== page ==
Saturday, 11 November 2017

Letter from Bergen Belsen, 1945

Here's a blog post that I repost twice a year, in April and on Remembrance Day. (Please note, graphic content.)

All families have their war stories, whenever and wherever those wars were fought, and today I'd like to share a small part of my family war history. There has been a letter in my family since April, 1945, which was written by my uncle, a Captain in the British army. When the British liberated Bergen Belsen concentration camp in April 1945, my uncle was asked to tour the camp and write down what he saw as a Military Observer. A copy of the original is carefully folded in my mother’s top bureau drawer along with other family treasures. It is torn and deeply creased, words and in a few places whole sentences missing. It’s a difficult read, be warned, and I have edited much of it here. But is important to share, I think, on this day of remembrance, so here it is:

      "I have just spent three hours amongst 50-60,000 beings who appeared, and who are-many hundreds of them-already sub-human; three ghastly, unnerving hours amongst piles of mutilated, terribly emaciated, rag-strewn corpses; amongst huts where dead and living lie thickly together; where the majority, starved in the extreme, appear-and are-more dead than alive.
     I was walking towards the main exit, trying to find words to express the final horror of the place, when I noticed the sign-- Kanteen-- above the door of a hut. What mockery the word was here! Expecting to see nothing more than a dirty, empty hut, I looked inside. I saw instead something which shocked and staggered me by its unexpectedness and yet by its implication gave the answer I had just been seeking in my mind.
    They were dancing in that Kanteen! Dancing to the tune of "Alexander's Rag Time Band." A handful of Hungarian soldiers, off duty from grave-digging, and some dozen of the fitter women and girls--were gathered around an old piano. On the fringe of the group stood a few yellow faced, emaciated men, their thin heads nodding to the rhythm. Around the sides of the hut, motionless and unregistering, sat a few deathly pale, dull-eyed youths. As the woman at the piano faltered and then again struck up "Alexander's Rag Time Band" a girl, her two eyes almost completely closed with disease, nudged a fitter companion to lead her on to the floor. With set, meaningless grins on their faces, they danced weakly around the filthy hut.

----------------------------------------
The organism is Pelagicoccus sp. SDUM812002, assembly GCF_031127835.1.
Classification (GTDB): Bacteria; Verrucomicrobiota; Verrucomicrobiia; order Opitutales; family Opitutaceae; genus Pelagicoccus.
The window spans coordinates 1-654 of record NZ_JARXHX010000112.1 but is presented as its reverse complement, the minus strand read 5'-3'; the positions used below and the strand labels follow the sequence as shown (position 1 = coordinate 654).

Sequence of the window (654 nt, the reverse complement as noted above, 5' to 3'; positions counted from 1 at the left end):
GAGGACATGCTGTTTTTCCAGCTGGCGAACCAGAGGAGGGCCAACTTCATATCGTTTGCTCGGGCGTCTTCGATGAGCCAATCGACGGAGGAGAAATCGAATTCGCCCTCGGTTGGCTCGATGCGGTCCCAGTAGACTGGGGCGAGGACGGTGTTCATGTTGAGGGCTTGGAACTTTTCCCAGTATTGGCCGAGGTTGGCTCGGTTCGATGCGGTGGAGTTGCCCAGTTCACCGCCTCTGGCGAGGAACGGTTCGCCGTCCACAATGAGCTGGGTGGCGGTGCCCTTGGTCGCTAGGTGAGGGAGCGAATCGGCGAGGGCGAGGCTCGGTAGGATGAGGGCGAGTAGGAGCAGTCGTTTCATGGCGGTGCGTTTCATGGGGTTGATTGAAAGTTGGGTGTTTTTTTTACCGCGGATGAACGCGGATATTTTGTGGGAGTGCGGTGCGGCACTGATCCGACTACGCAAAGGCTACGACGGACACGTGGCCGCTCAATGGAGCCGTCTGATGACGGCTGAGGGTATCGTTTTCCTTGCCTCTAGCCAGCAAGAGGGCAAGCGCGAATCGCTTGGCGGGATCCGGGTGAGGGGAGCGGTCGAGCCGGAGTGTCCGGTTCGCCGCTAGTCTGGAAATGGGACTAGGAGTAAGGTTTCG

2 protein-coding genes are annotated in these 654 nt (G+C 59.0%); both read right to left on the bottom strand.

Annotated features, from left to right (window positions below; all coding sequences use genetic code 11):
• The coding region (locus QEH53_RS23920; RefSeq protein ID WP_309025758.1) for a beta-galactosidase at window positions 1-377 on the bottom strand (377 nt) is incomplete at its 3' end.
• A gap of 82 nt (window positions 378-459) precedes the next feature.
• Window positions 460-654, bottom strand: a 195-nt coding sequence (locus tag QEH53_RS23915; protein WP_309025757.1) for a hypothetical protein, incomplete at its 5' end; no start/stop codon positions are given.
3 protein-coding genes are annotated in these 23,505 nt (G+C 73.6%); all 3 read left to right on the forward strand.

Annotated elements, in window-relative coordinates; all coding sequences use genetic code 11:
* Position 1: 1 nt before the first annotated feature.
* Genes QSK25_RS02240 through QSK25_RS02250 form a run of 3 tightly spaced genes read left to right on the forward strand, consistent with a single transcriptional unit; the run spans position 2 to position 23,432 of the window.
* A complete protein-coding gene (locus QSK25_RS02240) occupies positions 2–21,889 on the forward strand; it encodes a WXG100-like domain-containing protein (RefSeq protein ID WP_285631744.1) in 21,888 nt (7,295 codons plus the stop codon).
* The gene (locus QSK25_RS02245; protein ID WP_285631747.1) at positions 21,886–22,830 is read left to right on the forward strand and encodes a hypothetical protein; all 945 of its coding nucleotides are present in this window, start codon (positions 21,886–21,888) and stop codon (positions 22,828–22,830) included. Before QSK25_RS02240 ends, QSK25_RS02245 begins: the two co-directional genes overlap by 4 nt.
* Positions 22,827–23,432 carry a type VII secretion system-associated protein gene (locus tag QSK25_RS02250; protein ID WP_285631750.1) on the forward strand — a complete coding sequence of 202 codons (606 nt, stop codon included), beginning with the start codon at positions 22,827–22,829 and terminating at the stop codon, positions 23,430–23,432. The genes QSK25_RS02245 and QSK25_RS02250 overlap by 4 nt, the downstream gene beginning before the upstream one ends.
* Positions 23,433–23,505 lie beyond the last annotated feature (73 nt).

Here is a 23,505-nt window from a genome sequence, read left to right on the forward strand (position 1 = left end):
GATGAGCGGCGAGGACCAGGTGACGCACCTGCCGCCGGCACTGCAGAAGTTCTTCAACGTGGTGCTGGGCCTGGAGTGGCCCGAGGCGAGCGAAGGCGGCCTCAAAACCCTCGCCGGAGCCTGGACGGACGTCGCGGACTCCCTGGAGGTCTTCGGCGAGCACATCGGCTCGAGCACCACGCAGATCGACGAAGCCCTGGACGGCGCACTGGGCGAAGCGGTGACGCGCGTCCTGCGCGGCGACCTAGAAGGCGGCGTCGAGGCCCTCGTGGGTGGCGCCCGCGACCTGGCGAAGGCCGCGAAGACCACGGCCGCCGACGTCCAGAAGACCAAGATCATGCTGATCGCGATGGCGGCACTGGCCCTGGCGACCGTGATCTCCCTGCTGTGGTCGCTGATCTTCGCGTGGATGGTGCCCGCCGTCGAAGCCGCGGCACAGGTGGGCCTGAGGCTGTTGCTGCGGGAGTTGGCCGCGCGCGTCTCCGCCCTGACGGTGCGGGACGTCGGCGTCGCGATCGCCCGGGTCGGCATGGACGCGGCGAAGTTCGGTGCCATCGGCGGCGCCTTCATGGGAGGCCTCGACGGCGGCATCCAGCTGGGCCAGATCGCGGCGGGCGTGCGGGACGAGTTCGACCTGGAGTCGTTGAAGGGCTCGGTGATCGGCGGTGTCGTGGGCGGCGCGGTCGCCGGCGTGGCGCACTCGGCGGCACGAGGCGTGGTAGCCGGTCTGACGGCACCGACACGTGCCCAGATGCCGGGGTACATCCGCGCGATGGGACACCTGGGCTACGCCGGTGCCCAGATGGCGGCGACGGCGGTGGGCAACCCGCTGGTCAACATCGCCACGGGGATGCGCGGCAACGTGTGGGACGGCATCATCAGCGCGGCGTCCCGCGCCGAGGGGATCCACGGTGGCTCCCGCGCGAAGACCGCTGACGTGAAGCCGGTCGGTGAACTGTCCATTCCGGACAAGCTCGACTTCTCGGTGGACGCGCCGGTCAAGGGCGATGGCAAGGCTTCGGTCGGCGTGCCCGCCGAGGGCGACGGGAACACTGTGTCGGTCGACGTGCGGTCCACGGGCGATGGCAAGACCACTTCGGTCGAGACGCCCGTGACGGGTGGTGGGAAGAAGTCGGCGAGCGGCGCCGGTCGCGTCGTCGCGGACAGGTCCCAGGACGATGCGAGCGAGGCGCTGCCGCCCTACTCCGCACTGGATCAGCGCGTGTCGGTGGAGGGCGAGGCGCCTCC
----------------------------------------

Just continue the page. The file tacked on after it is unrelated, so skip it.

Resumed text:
I went out. Lying just a few yards away, on the edge of the main road through the camp, lay a heap of corpses. The strains of "Alexander's Rag Time Band" came from the Kanteen hut. Earlier the sounds of wailing women had come to me from other huts. I had to go into that Kanteen a second time to convince myself of what I had seen.
     Immediately outside, right between two huts, German soldiers were digging a huge pit. Alongside was a pile of starved bodies, incredibly fleshless, which the S.S. camp staff, driven at the double by British bayonets, were adding to continuously. A dying man propped himself up in a sentry box, watching. Men, women and young girls wandered around, forming a murmuring, weakly threatening line through which the S.S. were doubled by British guards to begin the clearing of corpses from yet another hut...
     At Belsen they are dying still at the rate of 600 a day. And tomorrow, and the day after, and for days to come in spite of all that British medical relief, intent first on checking the ravages of typhus, can do.
     Why did I visit Belsen? Given the opportunity I went because I know that in a few years only, clever people will say, 'Nonsense! Don't you realize that was just war propaganda?' And I shall know how to reply. CM, April 22, 1945"

Here are links to movies and books about Belsen:
Night Will Fall (Documentary, 2015)
Liberating Belsen Concentration Camp (Book, Leonard Berney, 2015)

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